The risks are increasingly skewed towards a larger and more protracted downturn. On the demand side, that reflects the risk lower incomes could collapse into a period of more protracted weak demand. On the other hand, there is a risk that, by loosening too far, policy could engender a de-anchoring of expectations, much higher rates and a disorderly, inadvertent tightening of financial conditions. 

In this section, we focus on the risks to demand. Both households and firms look set to be hit hard by the looming terms-of-trade shock. 

For households, we argue below that cost increases in areas such as food and fuel are likely to weigh heavily on aggregate consumption – despite discretionary support. As these effects fade, we also expect higher mortgage rates to constitute a notable headwind, pushing any meaningful recovery into the second half of 2024. Robust balance sheets should provide some support in the medium term. However, household wealth inequality seems to have widened sharply through COVID. This means less resilience. It also suggests a particularly low multiplier on policies that reduce transfers in order to fund tax cuts.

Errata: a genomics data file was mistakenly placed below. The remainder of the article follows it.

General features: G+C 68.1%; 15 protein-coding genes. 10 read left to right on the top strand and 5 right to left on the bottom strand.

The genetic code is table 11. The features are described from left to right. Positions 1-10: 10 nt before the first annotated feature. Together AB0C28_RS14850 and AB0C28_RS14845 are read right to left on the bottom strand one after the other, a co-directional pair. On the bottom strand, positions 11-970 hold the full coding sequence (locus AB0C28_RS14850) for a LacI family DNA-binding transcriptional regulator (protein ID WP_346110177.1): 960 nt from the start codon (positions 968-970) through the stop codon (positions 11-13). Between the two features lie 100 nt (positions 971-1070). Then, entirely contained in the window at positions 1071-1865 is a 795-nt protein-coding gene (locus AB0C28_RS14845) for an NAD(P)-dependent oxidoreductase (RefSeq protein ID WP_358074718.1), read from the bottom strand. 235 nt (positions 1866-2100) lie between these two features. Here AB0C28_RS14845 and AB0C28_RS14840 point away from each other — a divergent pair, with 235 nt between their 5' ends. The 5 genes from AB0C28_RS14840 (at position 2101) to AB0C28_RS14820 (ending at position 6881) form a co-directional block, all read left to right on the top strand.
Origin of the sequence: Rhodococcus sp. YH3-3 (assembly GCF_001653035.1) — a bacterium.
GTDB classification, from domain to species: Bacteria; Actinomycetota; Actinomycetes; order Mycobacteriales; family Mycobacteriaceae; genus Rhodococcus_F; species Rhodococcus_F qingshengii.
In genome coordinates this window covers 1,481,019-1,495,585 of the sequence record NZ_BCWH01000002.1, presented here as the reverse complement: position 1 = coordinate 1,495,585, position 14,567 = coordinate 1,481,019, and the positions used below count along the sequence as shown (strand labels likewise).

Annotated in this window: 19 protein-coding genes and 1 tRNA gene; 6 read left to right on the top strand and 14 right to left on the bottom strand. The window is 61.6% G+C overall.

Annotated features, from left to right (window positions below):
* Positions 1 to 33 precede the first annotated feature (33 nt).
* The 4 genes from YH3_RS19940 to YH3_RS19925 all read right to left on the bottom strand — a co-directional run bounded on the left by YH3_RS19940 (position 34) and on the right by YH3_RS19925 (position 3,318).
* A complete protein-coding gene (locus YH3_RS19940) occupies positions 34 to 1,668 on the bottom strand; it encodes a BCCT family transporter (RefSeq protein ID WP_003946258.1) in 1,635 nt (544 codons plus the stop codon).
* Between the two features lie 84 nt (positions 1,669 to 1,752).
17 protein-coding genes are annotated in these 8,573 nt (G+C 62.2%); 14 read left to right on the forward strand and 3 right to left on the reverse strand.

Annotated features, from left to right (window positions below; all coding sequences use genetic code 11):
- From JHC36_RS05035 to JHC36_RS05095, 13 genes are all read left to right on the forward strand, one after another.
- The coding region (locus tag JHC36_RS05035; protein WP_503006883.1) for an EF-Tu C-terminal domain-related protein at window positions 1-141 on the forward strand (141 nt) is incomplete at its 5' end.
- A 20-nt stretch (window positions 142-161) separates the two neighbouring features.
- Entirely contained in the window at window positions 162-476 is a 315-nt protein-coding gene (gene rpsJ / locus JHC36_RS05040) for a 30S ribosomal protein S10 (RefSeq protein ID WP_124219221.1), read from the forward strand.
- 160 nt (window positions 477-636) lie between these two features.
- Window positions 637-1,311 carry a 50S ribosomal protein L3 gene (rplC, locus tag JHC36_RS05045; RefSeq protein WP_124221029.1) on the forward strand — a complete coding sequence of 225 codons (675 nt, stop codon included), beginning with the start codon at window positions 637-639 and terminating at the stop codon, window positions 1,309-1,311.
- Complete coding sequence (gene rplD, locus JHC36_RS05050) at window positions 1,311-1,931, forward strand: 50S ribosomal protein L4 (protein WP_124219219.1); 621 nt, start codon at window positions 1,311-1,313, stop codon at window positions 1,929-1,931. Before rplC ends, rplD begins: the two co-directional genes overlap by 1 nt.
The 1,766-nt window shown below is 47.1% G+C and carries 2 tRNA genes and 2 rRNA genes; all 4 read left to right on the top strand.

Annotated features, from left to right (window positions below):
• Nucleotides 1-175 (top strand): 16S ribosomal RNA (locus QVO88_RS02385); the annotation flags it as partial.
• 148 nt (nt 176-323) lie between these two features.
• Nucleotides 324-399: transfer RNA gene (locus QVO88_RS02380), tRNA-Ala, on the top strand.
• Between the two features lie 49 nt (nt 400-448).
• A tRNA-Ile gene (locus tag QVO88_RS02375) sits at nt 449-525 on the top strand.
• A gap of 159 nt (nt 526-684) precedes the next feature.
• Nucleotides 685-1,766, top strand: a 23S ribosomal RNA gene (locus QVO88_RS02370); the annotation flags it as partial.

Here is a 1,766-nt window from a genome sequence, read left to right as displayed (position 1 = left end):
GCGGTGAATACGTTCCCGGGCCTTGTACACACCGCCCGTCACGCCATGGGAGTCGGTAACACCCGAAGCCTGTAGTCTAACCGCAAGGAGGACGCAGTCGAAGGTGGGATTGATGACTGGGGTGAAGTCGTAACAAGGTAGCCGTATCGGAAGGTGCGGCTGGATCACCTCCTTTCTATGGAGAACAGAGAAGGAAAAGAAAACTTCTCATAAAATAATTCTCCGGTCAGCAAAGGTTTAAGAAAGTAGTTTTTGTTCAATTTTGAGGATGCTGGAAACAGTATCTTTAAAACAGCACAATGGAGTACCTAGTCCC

For firms, the primary challenge over the coming months relates to both acute margin compression, and increases in the cost of capital. In both cases, we think that implies only a very gradual recovery in business investment, even from its current low base. The latest data point to large ‘revaluation’ effects as the structure of the economy is beginning to pivot. These write-downs risk casting a longer shadow without more medium-term economic clarity.

The terms-of-trade shock

The primary driver behind the near-term economic outlook is a once-in-a-generation, adverse ‘terms-of-trade shock’ (an increase in the price of imports relative to exports). The constituents here are threefold. First, in the latter half of 2021, large increases in imported consumer goods prices drove inflation higher (see Section 2.4). Large increases in energy prices have since increased this further. And, in more recent months, food prices have also picked up sharply. In total, the relative price of exports versus imports has fallen by a little over 3% in the past 11 months, the largest reduction since 2016. Worse, we think, lies ahead (Figure 2.1).